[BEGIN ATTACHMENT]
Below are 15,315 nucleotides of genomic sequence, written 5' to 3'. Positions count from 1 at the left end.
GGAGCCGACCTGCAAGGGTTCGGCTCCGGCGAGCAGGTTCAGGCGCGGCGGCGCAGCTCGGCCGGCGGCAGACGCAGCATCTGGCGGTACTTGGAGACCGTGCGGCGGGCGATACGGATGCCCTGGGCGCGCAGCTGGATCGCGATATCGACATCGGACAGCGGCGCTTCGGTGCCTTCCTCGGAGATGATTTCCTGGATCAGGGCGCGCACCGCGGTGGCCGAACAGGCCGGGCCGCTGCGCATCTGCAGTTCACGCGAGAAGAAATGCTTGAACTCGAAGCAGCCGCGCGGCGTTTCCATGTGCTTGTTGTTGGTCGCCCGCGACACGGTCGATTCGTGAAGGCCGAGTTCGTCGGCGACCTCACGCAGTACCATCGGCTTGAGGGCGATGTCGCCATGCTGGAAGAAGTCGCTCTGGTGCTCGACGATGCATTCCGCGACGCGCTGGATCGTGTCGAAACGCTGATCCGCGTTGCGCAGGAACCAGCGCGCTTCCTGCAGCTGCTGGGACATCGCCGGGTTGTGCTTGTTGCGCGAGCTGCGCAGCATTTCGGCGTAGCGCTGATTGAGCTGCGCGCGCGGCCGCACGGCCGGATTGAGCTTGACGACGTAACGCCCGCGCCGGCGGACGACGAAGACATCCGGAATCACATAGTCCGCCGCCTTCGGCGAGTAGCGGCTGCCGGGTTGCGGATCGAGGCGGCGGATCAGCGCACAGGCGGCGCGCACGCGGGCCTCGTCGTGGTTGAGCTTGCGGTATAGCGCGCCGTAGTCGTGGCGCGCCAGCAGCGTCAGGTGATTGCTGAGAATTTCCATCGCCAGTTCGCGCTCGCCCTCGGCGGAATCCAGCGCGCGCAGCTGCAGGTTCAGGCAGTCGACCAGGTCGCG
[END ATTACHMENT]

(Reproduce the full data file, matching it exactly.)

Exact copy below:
Below are 15,315 nucleotides of genomic sequence, written 5' to 3'. Positions count from 1 at the left end.
GGAGCCGACCTGCAAGGGTTCGGCTCCGGCGAGCAGGTTCAGGCGCGGCGGCGCAGCTCGGCCGGCGGCAGACGCAGCATCTGGCGGTACTTGGAGACCGTGCGGCGGGCGATACGGATGCCCTGGGCGCGCAGCTGGATCGCGATATCGACATCGGACAGCGGCGCTTCGGTGCCTTCCTCGGAGATGATTTCCTGGATCAGGGCGCGCACCGCGGTGGCCGAACAGGCCGGGCCGCTGCGCATCTGCAGTTCACGCGAGAAGAAATGCTTGAACTCGAAGCAGCCGCGCGGCGTTTCCATGTGCTTGTTGTTGGTCGCCCGCGACACGGTCGATTCGTGAAGGCCGAGTTCGTCGGCGACCTCACGCAGTACCATCGGCTTGAGGGCGATGTCGCCATGCTGGAAGAAGTCGCTCTGGTGCTCGACGATGCATTCCGCGACGCGCTGGATCGTGTCGAAACGCTGATCCGCGTTGCGCAGGAACCAGCGCGCTTCCTGCAGCTGCTGGGACATCGCCGGGTTGTGCTTGTTGCGCGAGCTGCGCAGCATTTCGGCGTAGCGCTGATTGAGCTGCGCGCGCGGCCGCACGGCCGGATTGAGCTTGACGACGTAACGCCCGCGCCGGCGGACGACGAAGACATCCGGAATCACATAGTCCGCCGCCTTCGGCGAGTAGCGGCTGCCGGGTTGCGGATCGAGGCGGCGGATCAGCGCACAGGCGGCGCGCACGCGGGCCTCGTCGTGGTTGAGCTTGCGGTATAGCGCGCCGTAGTCGTGGCGCGCCAGCAGCGTCAGGTGATTGCTGAGAATTTCCATCGCCAGTTCGCGCTCGCCCTCGGCGGAATCCAGCGCGCGCAGCTGCAGGTTCAGGCAGTCGACCAGGTCGCG